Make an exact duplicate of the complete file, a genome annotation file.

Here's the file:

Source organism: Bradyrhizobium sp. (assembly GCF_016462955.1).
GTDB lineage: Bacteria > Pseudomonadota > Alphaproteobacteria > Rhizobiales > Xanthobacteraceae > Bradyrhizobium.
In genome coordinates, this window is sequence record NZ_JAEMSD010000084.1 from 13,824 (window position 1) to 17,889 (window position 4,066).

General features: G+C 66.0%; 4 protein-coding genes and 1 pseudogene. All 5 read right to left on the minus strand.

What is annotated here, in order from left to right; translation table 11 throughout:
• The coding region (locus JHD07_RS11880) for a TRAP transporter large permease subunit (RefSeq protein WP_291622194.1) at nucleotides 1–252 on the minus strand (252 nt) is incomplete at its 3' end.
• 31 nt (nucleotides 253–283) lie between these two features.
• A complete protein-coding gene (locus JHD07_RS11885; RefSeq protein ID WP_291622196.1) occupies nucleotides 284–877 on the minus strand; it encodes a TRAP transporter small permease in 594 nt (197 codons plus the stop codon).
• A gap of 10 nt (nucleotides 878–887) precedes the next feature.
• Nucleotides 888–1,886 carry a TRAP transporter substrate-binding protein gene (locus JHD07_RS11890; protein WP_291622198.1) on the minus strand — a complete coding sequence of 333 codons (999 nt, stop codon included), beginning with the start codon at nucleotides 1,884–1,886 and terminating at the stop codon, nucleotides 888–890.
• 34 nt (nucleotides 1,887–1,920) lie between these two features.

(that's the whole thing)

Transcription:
Source organism: Bradyrhizobium sp. (assembly GCF_016462955.1).
GTDB lineage: Bacteria > Pseudomonadota > Alphaproteobacteria > Rhizobiales > Xanthobacteraceae > Bradyrhizobium.
In genome coordinates, this window is sequence record NZ_JAEMSD010000084.1 from 13,824 (window position 1) to 17,889 (window position 4,066).

General features: G+C 66.0%; 4 protein-coding genes and 1 pseudogene. All 5 read right to left on the minus strand.

What is annotated here, in order from left to right; translation table 11 throughout:
• The coding region (locus JHD07_RS11880) for a TRAP transporter large permease subunit (RefSeq protein WP_291622194.1) at nucleotides 1–252 on the minus strand (252 nt) is incomplete at its 3' end.
• 31 nt (nucleotides 253–283) lie between these two features.
• A complete protein-coding gene (locus JHD07_RS11885; RefSeq protein ID WP_291622196.1) occupies nucleotides 284–877 on the minus strand; it encodes a TRAP transporter small permease in 594 nt (197 codons plus the stop codon).
• A gap of 10 nt (nucleotides 878–887) precedes the next feature.
• Nucleotides 888–1,886 carry a TRAP transporter substrate-binding protein gene (locus JHD07_RS11890; protein WP_291622198.1) on the minus strand — a complete coding sequence of 333 codons (999 nt, stop codon included), beginning with the start codon at nucleotides 1,884–1,886 and terminating at the stop codon, nucleotides 888–890.
• 34 nt (nucleotides 1,887–1,920) lie between these two features.